Southern African sandy coasts in the context of near-future sea-level rise

Andrew Cooper, Andrew N. Green

Research output: Contribution to journalArticlepeer-review

1 Citation (Scopus)


Sandy shorelines occupy ca. 80% of the coast of Mozambique, South Africa and Namibia. A geomorphological classification of sandy shorelines in the subcontinent identifies twelve major categories in four sub-regional coastal systems. The behaviour of each of the major shoreline types under rising sea level is outlined based on geological principles together with observations of former shorelines preserved onshore and on the continental shelf.

Human adaptation strategies regarding shoreline change involve a binary choice (hold the shoreline in place or permit it to fluctuate) and these exert an equally important control on sandy shoreline response in the medium term as does sea-level rise itself. It is anticipated that densely urbanised sandy shorelines will be stabilised by coastal defences involving both capital works and ongoing maintenance that will be accompanied by deterioration and ultimate loss/replacement of the natural ecosystem. In contrast, currently undeveloped, natural shorelines will be permitted to adjust and will, as a consequence, survive and continue to deliver ecosystem services. The major challenge for climate-change adaptation lies in those lightly urbanised coastal areas where relatively small numbers of property owners may be, or perceive themselves to be, at risk of economic loss from shoreline change. In such cases the choice is between preserving those property interests (through sea defences) and preserving the sandy shoreline and its human and ecosystem services (via retreat).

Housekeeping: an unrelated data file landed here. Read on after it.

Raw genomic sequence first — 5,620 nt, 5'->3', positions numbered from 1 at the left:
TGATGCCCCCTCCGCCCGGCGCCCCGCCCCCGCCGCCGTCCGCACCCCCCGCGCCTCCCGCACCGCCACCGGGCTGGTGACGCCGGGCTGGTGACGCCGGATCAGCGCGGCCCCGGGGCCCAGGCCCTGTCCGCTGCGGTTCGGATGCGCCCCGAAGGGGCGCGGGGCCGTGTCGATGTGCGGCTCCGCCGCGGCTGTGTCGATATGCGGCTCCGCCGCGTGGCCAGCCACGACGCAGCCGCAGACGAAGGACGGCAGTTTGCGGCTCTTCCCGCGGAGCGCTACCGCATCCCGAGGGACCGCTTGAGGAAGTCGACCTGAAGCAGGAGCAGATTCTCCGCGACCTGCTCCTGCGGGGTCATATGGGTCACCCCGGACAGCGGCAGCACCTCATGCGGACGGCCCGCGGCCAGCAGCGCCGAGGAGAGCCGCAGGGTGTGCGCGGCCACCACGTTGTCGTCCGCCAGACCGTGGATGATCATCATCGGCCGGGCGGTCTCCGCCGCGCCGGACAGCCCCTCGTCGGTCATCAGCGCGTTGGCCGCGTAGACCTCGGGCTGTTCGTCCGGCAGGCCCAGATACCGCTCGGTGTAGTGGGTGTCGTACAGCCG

Original languageEnglish
Pages (from-to)149-166
Number of pages18
JournalTransactions of the Royal Society of South Africa
Issue number3
Early online date31 Oct 2023
Publication statusPublished online - 31 Oct 2023

Bibliographical note

Publisher Copyright:
© 2023 Royal Society of South Africa.


  • sea-level
  • coastal geomorphology
  • adaptation
  • coastal management


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